Loners: The Life Path of Unusual Children
Psychology Press, 1995 - 192 Seiten
Some children seem different, detached, disinterested in the games of other children. They prefer their hobbies to friends of their own age and if forced into community activities, as they often are at school, can become aggressive and difficult. In Loners, Sula Wolff describes a childhood personality syndrome that has frequently been neglected. Often using children's own words, their lives and problems become real as she unwraps their stories from first referral to adulthood. Some have become talented and successful adults, whilst others are less fortunate in later years. Carefully documented and meticulously researched, this study makes compelling reading.
Was andere dazu sagen - Rezension schreiben
Es wurden keine Rezensionen gefunden.
Andere Ausgaben - Alle anzeigen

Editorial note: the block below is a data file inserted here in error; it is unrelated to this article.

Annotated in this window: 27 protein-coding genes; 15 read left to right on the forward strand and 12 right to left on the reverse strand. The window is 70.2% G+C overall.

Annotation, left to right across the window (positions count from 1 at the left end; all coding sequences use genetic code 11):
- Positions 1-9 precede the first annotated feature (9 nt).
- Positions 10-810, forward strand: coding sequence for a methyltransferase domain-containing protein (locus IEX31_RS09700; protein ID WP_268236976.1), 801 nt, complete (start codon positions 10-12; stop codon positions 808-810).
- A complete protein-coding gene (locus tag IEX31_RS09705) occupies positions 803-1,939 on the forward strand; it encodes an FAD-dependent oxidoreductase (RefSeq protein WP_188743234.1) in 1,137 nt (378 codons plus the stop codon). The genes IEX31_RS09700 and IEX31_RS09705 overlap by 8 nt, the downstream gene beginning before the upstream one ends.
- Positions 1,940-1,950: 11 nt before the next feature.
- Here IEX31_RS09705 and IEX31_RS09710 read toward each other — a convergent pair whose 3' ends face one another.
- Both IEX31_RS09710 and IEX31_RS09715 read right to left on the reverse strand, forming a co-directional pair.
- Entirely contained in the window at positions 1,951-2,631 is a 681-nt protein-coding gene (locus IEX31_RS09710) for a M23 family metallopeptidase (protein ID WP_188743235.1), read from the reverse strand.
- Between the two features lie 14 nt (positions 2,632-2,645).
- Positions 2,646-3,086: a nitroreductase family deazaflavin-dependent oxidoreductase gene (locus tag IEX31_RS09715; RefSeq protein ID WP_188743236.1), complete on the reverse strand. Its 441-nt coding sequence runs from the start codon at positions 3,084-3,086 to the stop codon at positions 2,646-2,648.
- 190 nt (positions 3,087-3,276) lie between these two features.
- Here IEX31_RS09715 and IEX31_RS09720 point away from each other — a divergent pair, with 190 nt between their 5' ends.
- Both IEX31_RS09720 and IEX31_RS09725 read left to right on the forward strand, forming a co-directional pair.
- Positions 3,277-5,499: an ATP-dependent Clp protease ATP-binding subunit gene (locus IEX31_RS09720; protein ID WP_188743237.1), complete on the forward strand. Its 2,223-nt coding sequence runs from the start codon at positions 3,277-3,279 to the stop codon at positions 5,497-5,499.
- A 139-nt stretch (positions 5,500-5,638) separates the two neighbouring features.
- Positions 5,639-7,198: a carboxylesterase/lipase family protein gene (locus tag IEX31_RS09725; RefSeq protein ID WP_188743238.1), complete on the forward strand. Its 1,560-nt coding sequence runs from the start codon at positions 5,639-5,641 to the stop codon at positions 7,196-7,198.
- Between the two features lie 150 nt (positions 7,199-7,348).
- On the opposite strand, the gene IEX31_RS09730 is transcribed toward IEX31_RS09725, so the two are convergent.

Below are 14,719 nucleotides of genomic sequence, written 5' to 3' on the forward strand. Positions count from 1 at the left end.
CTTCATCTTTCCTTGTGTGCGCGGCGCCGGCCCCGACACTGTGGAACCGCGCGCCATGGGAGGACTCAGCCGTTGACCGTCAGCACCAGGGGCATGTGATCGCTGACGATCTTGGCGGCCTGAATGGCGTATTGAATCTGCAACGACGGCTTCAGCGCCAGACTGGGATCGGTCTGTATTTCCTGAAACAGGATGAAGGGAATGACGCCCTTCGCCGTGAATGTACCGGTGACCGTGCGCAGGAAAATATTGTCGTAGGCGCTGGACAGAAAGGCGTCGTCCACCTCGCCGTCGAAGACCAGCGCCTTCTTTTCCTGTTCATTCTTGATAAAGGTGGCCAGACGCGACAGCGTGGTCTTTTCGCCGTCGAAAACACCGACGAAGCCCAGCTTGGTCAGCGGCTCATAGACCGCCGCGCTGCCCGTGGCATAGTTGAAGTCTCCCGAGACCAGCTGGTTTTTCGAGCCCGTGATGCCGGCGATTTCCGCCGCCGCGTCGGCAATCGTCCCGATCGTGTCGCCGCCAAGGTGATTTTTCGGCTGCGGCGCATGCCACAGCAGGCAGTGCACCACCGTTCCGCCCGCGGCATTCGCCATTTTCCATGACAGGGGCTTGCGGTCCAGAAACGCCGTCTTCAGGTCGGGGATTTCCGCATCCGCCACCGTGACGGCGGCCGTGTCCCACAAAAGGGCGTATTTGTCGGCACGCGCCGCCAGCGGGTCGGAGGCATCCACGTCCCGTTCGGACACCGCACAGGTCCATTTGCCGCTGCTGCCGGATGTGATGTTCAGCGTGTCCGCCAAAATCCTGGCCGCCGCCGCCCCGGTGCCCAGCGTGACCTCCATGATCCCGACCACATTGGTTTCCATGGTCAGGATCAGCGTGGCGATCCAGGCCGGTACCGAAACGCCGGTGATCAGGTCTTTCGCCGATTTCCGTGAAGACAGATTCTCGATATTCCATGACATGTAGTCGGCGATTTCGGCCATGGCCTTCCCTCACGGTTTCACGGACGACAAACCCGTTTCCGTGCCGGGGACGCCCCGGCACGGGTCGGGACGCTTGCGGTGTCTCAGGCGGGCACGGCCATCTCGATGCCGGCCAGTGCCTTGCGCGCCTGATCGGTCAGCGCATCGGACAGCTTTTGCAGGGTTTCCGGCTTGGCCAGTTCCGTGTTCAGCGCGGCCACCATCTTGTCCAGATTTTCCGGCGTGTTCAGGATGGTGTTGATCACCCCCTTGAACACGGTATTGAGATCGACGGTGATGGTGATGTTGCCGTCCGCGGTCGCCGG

32 schizoid boys abnormal adult affected children aggressive Asperger Asperger’s syndrome associated autistic children autistic psychopathy biological relatives borderline cent Chapter child psychiatric clinical communication compared conduct disorders control boys control children control girls control group delinquency depressive illnesses described developed schizophrenia diagnosis DSM-III DSM-IV educational Elective mutism emotional excess father features of schizoid follow-up study friends genetic gifted giftedness impaired intelligence interview lack language later lives loners matched controls mental mother normal Opal Whiteley paranoid parents pervasive developmental disorders population psychiatric disorders psychiatric hospital psychiatrist ratings records referred relationships Rudolf Steiner schizoid and control schizoid boys schizoid children schizoid girls schizoid group schizoid personality disorder schizoid personality traits schizoid women schizoid young schizoid/Asperger disorder schizophrenic illnesses schizophrenic patients schizotypal disorder schizotypal personality disorder second follow-up serious significantly social solitary specific developmental specific developmental disorders suicide symptoms thought withdrawn Wittgenstein Wolff